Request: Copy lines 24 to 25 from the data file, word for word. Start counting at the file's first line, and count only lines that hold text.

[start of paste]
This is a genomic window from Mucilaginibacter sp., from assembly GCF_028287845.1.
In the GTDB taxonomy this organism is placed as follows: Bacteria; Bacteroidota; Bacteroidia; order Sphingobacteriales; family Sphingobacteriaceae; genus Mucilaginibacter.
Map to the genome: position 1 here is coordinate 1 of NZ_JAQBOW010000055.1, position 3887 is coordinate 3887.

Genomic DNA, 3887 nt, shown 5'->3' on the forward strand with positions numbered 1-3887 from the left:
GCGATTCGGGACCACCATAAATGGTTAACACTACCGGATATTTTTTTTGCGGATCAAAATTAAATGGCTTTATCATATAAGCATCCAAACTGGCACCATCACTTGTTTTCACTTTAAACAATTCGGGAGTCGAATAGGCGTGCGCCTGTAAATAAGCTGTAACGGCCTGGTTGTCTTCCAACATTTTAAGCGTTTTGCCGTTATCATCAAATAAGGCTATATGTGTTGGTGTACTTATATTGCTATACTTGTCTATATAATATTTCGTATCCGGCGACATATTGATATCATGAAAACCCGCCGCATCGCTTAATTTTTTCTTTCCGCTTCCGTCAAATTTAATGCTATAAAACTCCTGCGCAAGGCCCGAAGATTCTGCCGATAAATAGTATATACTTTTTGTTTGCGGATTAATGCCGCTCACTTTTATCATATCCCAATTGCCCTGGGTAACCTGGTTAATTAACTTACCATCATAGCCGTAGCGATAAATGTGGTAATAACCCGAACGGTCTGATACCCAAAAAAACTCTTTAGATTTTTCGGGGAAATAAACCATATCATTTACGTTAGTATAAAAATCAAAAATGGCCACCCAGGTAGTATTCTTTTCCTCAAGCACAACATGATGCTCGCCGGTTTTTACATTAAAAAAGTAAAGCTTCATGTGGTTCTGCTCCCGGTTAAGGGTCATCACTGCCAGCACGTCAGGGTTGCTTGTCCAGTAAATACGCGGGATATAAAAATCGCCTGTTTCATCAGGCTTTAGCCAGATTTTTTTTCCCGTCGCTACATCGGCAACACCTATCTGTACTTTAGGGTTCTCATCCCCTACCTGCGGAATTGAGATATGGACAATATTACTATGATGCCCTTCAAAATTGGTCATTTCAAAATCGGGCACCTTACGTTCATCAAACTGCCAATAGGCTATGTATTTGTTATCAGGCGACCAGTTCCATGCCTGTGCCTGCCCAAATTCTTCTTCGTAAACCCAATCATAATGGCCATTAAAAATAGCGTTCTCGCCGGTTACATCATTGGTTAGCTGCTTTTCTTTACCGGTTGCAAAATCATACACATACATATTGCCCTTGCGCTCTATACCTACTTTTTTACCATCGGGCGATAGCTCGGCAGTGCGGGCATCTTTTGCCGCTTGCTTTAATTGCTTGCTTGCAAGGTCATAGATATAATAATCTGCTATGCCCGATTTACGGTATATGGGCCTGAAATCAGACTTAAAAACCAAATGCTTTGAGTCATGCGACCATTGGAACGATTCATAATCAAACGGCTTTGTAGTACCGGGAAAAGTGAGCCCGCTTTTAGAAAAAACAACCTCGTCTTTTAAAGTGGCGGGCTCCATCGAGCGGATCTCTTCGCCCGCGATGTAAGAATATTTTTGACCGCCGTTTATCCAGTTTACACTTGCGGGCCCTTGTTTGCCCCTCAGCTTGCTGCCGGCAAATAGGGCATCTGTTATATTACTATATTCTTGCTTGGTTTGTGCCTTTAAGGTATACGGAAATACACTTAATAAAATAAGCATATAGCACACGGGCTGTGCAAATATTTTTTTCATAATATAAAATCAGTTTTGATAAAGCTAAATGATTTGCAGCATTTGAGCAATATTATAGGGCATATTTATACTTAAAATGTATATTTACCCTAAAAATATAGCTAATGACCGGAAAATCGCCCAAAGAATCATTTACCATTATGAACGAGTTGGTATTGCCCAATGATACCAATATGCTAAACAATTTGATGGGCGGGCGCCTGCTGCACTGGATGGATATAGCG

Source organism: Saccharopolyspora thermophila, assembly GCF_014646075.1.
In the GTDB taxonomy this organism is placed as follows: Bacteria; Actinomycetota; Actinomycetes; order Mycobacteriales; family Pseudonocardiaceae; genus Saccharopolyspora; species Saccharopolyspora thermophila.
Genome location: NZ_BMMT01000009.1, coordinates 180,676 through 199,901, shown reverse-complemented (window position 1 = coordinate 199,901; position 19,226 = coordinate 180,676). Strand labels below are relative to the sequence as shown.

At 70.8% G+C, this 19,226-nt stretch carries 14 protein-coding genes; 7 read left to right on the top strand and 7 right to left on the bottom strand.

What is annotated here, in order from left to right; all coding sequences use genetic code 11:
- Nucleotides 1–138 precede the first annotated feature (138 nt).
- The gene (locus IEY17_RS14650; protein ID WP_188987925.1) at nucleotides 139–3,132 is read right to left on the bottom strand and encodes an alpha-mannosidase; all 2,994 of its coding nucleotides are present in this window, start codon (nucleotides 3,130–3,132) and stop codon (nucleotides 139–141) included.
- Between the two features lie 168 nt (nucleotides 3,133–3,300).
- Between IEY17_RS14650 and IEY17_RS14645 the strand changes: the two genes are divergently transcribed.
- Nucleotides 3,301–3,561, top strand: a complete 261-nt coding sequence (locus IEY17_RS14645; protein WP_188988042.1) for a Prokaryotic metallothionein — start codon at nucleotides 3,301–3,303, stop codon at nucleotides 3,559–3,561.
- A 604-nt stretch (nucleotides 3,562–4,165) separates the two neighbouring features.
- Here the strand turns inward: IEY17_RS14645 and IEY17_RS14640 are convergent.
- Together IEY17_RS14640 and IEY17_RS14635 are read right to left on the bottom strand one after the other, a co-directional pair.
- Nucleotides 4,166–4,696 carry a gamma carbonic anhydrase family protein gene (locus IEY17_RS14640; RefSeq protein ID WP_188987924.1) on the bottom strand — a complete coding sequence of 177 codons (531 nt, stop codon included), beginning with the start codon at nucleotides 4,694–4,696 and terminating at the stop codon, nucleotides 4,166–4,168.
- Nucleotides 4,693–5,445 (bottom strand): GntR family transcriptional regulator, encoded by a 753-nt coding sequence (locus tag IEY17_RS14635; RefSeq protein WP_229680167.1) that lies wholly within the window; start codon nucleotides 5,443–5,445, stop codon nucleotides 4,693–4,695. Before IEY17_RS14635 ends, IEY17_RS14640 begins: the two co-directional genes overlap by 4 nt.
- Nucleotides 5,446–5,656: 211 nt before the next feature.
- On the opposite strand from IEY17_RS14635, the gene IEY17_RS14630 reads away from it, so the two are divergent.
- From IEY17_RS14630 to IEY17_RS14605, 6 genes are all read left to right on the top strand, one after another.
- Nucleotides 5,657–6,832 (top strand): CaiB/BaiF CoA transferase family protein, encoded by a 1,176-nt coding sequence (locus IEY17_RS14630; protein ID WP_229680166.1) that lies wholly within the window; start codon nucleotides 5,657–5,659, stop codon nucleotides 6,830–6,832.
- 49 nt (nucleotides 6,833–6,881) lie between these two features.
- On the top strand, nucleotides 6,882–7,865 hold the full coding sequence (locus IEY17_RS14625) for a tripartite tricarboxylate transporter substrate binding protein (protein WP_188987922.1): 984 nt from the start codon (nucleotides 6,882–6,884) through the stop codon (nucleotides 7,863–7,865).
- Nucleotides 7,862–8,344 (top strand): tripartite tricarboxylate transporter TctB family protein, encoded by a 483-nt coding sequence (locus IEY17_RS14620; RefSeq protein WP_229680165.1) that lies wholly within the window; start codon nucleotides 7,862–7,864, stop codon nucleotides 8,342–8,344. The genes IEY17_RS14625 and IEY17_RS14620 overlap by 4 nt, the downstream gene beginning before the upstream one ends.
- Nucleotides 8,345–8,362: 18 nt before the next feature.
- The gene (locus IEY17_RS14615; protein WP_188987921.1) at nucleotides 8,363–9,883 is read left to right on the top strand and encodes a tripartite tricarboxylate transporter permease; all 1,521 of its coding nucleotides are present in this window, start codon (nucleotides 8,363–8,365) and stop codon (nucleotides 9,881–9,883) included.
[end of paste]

- Nucleotides 5,657–6,832 (top strand): CaiB/BaiF CoA transferase family protein, encoded by a 1,176-nt coding sequence (locus IEY17_RS14630; protein ID WP_229680166.1) that lies wholly within the window; start codon nucleotides 5,657–5,659, stop codon nucleotides 6,830–6,832.
- 49 nt (nucleotides 6,833–6,881) lie between these two features.